The quiet achiever – From sportsman to administrator, Dr Mitchell still putting Fiji on global map
7 December, 2022, 3:58 pm
In a first for Fiji and the Oceania Continent, Dr Robin Mitchell was elected President of the Association of National Olympic Committees (ANOC) about a month ago.
Dr Mitchell has achieved so many firsts, made so much of the extraordinary, ordinary, that where his name is attached, it is possible to mark global level milestones as lower in significance.
In becoming the President of ANOC, he gained leadership of 206 National Olympic Committees (NOCs) of the world, all of them members of the Olympic Movement – the only recognised bodies by the International Olympic Committee (IOC), national level gateways to the Olympic Games and to the suite of funding provided by the Olympic Solidarity Programme.
The Olympic Solidarity Programme funds and opportunities are an amalgamation of broadcast rights of iterations of the Olympic Games managed by the Olympic Solidarity Commission – its Chair is Dr Mitchell – managing up to almost $US600 million in this Olympic Quad from 2021 to 2024.
He is already a member of the IOC Executive Board, President of the Oceania National Olympic Committees (ONOC), and Life Member of the Fiji Association of Sport and National Olympic Committee (FASANOC), the NOC where he served both as Secretary-General and President.
Dr Mitchell is originally from the village of Else’e in the district of Malha’a on Rotuma, part of Fiji since 1970.
The island was ceded to Great Britain in 1881 and administered by the colonial administration in Fiji but not separated at Fiji’s independence in 1970 – there are currently more Rotumans in Fiji than on the home island itself but they remain a proud people with a rich cultural heritage.
Dr Mitchell spent his formative years in Fiji’s old capital, Levuka, where his father served as medical doctor, and the town’s rich multicultural heritage, a melting pot of indigenous Fijian, Indian, part-European, Polynesian, and Melanesian peoples, his attendance of Fiji’s oldest public school, Levuka Public School, and its leaning toward culture and education set him on the path to the global pinnacles in sport.
He recollects his early years in Levuka as the most impactful with a three-year period on Rotuma when his father was posted there as crucial to his own decision to follow in his father’s footsteps to become a doctor.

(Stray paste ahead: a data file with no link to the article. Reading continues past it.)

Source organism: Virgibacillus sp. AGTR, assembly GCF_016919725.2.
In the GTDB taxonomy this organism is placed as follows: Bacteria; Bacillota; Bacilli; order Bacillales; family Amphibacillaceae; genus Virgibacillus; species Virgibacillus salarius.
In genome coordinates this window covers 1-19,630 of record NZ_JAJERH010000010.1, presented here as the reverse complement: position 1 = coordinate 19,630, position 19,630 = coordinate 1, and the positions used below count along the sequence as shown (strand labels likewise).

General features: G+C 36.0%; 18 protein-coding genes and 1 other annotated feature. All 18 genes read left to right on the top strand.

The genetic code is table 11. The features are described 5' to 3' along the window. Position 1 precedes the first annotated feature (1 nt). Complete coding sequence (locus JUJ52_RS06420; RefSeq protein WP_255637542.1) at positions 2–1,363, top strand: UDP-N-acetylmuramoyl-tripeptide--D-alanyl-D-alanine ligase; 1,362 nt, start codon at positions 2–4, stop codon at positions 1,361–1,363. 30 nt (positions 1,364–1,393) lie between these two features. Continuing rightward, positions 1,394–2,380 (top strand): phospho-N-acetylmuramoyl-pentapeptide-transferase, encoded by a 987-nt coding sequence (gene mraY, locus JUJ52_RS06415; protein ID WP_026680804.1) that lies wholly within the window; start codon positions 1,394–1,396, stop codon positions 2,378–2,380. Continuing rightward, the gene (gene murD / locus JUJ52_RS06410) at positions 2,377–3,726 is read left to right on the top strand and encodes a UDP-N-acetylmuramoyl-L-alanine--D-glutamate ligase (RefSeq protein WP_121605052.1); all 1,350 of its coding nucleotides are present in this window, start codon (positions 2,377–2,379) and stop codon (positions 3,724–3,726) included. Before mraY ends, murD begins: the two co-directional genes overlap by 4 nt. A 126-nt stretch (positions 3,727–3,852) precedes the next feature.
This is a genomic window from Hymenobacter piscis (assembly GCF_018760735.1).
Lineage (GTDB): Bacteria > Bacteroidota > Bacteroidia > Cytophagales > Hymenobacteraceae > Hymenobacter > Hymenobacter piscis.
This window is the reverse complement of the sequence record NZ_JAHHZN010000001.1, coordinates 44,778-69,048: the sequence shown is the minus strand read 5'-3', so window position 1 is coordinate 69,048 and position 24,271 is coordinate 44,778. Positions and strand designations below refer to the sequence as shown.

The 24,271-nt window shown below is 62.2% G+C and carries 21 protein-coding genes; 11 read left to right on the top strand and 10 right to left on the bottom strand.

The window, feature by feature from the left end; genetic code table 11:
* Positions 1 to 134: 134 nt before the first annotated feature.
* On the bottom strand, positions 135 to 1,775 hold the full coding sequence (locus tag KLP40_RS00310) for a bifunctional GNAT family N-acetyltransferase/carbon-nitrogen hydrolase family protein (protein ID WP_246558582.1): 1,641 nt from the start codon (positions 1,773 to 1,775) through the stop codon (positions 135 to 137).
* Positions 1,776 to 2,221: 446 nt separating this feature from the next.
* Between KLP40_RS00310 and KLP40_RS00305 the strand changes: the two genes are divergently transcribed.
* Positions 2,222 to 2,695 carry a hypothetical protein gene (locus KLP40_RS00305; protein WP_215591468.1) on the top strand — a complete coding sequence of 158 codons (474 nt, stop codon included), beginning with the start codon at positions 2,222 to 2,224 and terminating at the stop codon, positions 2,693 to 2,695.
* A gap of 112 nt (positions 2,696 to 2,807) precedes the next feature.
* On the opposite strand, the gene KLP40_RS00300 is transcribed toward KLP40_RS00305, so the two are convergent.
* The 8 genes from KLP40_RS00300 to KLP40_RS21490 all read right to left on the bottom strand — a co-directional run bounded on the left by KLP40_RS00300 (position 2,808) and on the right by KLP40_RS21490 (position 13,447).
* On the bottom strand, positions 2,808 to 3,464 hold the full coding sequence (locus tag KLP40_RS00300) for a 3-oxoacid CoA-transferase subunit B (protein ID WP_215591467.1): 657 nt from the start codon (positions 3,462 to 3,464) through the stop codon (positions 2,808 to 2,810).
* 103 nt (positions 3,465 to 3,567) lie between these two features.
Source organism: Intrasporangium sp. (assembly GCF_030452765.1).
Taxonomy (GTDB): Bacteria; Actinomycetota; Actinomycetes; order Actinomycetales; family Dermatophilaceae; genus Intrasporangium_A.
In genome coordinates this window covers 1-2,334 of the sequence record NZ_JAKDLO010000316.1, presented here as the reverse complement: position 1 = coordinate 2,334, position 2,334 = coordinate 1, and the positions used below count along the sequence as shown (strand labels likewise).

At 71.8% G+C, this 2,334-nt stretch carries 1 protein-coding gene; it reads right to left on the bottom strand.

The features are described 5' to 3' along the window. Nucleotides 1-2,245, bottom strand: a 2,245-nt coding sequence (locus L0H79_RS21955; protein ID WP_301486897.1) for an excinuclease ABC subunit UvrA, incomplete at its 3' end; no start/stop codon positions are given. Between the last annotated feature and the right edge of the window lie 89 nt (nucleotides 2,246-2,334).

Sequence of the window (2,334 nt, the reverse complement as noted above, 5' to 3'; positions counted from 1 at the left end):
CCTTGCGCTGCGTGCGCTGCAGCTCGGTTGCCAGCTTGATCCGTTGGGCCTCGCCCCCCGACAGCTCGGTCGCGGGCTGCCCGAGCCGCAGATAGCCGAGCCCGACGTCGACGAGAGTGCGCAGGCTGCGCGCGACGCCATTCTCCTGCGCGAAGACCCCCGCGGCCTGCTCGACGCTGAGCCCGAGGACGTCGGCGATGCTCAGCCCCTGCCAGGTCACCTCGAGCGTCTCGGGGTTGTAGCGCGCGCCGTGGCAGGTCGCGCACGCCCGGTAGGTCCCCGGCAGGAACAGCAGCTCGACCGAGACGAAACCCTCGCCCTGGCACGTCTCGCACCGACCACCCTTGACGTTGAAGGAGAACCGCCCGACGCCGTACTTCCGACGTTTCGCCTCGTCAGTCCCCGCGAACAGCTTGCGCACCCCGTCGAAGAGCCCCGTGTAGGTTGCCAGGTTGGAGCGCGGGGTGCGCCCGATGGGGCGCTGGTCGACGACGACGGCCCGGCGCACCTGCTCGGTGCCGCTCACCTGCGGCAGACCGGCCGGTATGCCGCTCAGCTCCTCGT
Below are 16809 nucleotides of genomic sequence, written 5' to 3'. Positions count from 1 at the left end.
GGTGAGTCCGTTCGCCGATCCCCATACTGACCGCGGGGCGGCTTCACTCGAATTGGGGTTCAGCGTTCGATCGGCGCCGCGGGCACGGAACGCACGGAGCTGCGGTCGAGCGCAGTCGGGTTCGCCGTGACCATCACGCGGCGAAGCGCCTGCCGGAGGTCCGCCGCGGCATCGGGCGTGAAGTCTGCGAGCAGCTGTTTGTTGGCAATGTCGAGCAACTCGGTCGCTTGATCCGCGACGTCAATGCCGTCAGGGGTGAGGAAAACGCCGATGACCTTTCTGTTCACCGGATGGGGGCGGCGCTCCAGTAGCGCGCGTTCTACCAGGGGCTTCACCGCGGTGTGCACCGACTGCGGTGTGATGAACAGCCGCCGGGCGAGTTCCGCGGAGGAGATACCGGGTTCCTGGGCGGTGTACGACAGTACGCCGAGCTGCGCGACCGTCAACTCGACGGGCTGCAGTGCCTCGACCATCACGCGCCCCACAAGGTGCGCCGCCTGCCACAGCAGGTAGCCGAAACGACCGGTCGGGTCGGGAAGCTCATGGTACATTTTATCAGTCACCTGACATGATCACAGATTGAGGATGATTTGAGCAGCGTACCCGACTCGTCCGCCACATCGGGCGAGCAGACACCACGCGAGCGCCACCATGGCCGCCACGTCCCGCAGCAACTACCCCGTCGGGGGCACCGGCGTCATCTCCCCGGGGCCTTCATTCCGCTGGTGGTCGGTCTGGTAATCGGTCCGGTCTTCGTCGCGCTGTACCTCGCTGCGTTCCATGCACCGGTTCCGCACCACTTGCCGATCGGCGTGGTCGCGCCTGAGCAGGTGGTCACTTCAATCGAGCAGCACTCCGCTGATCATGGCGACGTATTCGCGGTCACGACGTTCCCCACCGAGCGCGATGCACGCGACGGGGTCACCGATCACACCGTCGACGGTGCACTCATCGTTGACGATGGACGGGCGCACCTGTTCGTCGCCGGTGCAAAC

Dr Mitchell lost his father, Dr Iane Mitchell quite early in life, and his mother Sylvia Francis raised him and his younger brother Henry in Levuka, the town they chose to remain in. In an early interview where Dr Mitchell mentions career choice, he said one of his earliest memories regarding the importance of care for community and people was when he and his parents arrived on their home island Rotuma in the middle of a measles epidemic.
His father immediately went to work and he as a child was responsible for crushing aspirin and for even driving the ambulance because the whole island was down with measles.
This and growing up within yards of the hospital in Levuka and Rotuma, witnessing his father’s work were enough to determine his own career choice but he was an arts and humanities student who did not switch to sciences until his final year of secondary school, which in Fiji then, was taken at Suva Grammar School though you still wore your own school uniform.
Dr Mitchell’s rise was rapid as soon as he left Fiji for medical studies, and his interest in immunology could have seen him pursue a doctorate which would make him employable at only four institutions in the world – but change in life’s pathway sometimes arrive in very subtle ways.
He married English Dr Rosemary Mitchell whom he had studied medicine with, in Adelaide, Australia, and after some turns in Fiji, they opened a private practice.
He would contribute to and manage the practice, then Fiji’s largest, until he transitioned to sport administration.
Dr Mitchell’s pathway into sport was already in his athletic performance as a hurdler and a hockey player and coach – but it was his role as doctor for Team Fiji that paved the way for Dr Mitchell from a direction he has never looked back from.
Dr Mitchell is married to Dr Rosemary and they have four children, Letila, Johanna, Sylvia, and Robin Jr.
The highlights of Dr Mitchell’s global sport administration career is presented here for the celebration of a very quiet man, a humble doctor, who has seldom if at all, brought attention to himself.
It is for high achievers such as Dr Mitchell that our country, Fiji, and we as a people, need to pay more attention to in order to understand not only their contribution to sport, but as testament to the truth that it does not matter where we come from or the circumstances we emerge from – we can achieve anything if we put our heart to it.
Dr Mitchell has achieved this quietly but we must not let it pass by quietly.
Vinaka vakalevu, Dr Mitchell!